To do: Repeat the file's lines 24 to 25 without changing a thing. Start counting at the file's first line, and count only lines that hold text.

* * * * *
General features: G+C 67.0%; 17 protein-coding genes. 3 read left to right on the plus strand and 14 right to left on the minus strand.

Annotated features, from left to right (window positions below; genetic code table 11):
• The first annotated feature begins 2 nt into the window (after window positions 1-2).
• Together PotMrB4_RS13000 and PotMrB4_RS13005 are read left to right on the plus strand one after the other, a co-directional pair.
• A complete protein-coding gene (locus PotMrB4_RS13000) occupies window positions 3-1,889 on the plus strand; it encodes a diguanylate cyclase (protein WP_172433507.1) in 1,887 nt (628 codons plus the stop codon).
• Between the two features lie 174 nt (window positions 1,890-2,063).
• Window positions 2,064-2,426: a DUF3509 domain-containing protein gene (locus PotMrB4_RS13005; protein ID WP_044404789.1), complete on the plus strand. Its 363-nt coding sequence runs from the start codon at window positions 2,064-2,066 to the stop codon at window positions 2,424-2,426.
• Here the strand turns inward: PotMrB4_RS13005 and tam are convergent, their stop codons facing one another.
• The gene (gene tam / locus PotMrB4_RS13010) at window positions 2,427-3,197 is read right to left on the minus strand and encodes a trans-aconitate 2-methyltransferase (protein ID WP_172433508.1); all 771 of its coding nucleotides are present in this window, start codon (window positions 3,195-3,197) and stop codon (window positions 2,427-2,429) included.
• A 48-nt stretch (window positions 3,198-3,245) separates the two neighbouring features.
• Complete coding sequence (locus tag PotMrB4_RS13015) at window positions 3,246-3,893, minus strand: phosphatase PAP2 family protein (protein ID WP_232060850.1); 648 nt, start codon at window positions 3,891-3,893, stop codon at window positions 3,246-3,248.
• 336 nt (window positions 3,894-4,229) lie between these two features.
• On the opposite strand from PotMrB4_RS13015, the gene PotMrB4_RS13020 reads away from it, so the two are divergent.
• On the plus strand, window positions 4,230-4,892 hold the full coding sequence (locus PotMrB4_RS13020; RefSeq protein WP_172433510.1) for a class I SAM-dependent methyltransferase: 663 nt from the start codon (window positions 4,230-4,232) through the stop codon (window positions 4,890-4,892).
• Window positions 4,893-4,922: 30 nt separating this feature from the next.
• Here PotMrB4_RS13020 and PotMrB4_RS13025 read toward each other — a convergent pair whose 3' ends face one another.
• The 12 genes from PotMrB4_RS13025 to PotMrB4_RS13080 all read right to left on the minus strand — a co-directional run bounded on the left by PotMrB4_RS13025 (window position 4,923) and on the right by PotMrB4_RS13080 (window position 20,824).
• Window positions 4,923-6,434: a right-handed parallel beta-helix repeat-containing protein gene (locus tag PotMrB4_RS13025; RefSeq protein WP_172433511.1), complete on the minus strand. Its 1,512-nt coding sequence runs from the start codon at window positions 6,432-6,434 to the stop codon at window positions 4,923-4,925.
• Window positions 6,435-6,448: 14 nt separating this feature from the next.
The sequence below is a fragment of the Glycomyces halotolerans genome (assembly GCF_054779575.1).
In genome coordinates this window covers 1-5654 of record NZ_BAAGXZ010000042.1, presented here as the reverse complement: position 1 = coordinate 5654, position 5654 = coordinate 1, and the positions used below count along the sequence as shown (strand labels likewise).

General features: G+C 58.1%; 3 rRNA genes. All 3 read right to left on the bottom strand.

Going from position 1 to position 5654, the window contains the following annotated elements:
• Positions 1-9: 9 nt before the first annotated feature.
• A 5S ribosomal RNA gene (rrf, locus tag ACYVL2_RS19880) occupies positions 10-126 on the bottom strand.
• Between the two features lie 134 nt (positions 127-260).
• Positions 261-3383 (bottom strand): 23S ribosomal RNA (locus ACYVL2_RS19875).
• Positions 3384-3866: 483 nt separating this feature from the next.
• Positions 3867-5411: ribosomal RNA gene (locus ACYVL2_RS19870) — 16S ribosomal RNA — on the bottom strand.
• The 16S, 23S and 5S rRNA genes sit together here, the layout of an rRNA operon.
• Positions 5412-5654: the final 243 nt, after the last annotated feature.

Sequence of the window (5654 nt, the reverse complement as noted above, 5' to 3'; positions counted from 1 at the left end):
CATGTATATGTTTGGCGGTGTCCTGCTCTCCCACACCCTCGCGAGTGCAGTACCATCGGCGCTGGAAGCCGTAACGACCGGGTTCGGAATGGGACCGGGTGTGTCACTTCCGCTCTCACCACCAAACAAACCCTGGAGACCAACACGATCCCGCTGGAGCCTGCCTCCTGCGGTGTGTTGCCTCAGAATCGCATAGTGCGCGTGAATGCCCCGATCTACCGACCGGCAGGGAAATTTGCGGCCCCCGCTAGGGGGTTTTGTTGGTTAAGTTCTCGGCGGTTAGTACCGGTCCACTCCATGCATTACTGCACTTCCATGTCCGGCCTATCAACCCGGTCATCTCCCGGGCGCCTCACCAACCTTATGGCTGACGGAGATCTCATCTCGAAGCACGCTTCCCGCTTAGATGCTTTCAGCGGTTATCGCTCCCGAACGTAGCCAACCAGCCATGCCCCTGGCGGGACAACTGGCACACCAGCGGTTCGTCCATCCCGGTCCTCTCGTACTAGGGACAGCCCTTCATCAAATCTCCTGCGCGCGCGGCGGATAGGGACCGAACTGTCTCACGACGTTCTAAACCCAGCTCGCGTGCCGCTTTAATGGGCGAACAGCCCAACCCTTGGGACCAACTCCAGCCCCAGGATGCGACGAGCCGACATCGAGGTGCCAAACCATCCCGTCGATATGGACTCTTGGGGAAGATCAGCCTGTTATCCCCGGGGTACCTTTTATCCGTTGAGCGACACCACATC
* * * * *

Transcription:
• Positions 1-9: 9 nt before the first annotated feature.
• A 5S ribosomal RNA gene (rrf, locus tag ACYVL2_RS19880) occupies positions 10-126 on the bottom strand.